Twin northern California blazes fuelled by dry vegetation and hot, windy weather have become the state’s largest wildfire in history.
The two fires burning a few miles apart and known as the Mendocino Complex are being treated as one incident.
It has scorched 283,800 acres (443.4 sq m), fire officials said on Monday.
The size of the fires surpasses a blaze last December in Southern California that burned 281,893 acres (440.5 sq m). It killed two people, including a firefighter, and destroyed more than 1,000 buildings before being fully contained on January 12.
Hotter weather attributed to climate change is drying out vegetation, creating more intense fires that spread quickly from rural areas to city subdivisions, climate and fire experts say.
But they also blame cities and towns that are expanding housing into previously undeveloped areas.
“I can remember a couple of years ago when we saw 10 to 12,000 firefighters in the states of California, Oregon and Washington and never the 14,000 we see now,” he said.
Crews did make progress over the weekend against one of the two blazes in the Mendocino Complex with help from water-dropping aircraft, Cal Fire operations chief Charlie Blankenheim said.
But the other one is growing after spreading into the Mendocino National Forest.
The complex of fire has been less destructive to property than some of the other wildfires in the state because it is mostly raging in remote areas.
But officials say the twin fires threaten 11,300 buildings and some new evacuations were ordered over the weekend as the flames spread.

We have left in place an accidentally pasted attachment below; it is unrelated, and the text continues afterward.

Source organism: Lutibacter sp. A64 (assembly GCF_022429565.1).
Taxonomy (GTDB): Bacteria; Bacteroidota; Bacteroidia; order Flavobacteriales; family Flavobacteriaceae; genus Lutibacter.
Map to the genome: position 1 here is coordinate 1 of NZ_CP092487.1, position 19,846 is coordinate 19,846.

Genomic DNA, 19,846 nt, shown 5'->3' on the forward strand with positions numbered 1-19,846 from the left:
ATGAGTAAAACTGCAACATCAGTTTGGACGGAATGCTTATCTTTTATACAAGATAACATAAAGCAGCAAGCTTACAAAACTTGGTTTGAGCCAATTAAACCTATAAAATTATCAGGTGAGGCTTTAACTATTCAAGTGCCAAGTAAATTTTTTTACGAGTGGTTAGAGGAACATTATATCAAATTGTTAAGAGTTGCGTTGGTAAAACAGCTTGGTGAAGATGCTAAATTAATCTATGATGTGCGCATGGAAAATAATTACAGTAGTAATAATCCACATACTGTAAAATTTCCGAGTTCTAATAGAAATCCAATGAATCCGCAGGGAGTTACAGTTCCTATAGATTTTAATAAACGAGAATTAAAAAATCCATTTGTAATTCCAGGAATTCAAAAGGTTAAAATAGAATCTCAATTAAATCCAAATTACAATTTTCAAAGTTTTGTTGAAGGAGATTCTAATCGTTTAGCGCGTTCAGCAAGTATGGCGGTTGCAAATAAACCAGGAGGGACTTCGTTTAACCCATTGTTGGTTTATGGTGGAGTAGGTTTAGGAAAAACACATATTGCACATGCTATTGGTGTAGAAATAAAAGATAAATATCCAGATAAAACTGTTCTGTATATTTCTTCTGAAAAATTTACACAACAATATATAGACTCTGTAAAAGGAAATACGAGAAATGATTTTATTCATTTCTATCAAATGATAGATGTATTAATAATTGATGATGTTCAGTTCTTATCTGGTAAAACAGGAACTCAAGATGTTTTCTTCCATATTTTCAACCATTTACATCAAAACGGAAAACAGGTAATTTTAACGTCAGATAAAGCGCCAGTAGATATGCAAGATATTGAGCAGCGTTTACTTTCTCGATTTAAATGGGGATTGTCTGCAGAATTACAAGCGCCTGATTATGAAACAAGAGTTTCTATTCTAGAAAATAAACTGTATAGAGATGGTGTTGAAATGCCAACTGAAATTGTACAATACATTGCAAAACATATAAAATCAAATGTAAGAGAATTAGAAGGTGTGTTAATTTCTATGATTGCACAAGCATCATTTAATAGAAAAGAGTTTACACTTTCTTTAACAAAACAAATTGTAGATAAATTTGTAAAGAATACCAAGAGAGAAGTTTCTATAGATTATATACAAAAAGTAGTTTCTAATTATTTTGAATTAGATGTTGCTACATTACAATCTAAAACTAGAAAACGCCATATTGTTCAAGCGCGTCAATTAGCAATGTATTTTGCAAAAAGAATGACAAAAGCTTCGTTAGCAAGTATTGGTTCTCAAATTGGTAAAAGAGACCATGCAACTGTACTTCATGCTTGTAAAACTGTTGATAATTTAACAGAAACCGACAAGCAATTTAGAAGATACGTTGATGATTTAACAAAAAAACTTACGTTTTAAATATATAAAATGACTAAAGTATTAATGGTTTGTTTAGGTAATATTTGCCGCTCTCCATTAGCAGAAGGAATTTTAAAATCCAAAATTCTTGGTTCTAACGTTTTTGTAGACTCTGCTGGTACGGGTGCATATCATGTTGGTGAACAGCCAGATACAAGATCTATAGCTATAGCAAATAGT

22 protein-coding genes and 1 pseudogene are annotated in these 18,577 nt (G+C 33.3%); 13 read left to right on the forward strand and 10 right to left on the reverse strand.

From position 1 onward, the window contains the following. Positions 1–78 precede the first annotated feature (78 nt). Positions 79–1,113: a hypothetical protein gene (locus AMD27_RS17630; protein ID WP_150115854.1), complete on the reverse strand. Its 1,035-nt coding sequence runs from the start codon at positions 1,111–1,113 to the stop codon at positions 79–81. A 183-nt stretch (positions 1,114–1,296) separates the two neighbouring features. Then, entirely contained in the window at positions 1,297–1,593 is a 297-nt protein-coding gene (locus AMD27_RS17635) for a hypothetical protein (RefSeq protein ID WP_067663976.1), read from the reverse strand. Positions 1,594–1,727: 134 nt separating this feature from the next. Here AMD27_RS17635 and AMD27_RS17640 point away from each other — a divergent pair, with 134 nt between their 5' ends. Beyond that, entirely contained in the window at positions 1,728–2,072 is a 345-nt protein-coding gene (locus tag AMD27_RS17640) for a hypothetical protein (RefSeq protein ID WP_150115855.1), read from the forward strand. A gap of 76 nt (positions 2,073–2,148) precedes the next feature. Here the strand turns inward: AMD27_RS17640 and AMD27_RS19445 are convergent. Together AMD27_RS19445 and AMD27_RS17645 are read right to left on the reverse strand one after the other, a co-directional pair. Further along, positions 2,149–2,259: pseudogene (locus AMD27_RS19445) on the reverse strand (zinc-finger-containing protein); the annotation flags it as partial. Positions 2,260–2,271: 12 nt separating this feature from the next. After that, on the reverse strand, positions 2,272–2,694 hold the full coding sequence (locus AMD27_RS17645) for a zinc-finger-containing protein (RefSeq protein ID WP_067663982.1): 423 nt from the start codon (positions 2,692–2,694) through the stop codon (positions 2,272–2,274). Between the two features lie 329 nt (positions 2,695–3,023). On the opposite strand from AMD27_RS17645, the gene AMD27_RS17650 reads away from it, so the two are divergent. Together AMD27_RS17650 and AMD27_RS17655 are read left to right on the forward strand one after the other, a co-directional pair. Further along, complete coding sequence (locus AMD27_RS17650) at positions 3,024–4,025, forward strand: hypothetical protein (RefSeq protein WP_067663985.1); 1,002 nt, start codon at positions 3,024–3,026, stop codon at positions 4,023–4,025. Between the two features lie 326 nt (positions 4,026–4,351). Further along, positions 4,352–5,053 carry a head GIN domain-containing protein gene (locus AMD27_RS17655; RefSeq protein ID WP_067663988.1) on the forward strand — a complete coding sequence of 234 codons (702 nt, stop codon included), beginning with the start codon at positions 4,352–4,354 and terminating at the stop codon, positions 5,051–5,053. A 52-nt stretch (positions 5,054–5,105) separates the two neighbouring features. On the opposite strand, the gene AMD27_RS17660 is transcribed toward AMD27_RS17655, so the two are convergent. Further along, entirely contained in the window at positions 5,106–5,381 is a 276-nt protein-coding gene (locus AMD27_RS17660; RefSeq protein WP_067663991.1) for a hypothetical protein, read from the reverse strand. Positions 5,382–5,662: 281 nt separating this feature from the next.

Farther north, crews gained ground against a deadly blaze that has destroyed more than 1,000 homes in and around Redding. It was nearly halfway contained, Cal Fire said.
The wildfire about 225 miles north of San Francisco started more than two weeks ago by sparks from the steel wheel of a towed-trailer’s flat tyre. It killed two firefighters and four residents and displaced more than 38,000 people.
Officials began allowing some residents to return to their neighbourhoods. But tens of thousands of others were still evacuated.
The fires in northern California have created such a haze of smoke in the Central Valley that Sacramento County health officials advised residents to avoid outdoor activities for the entire week.
Another blaze that ignited last week has damaged a historic northern California resort in the Stanislaus National Forest.
The nearly century-old Dardanelle Resort has sustained massive structural damage, though the details were unclear, the Sacramento Bee newspaper reported.
The rustic lodge 180 miles east of San Francisco is nestled in the Sierra Nevada mountains and offers cabin and motel rentals, a store and restaurant.
The US Forest Service reported that the fire crossed a road on Sunday evening, forcing crews to retreat from the fire’s edge.
The resort owners said in a Facebook post that “at this point it has been confirmed that there is ‘massive structural damage’. We are heartbroken and struggling with this news.”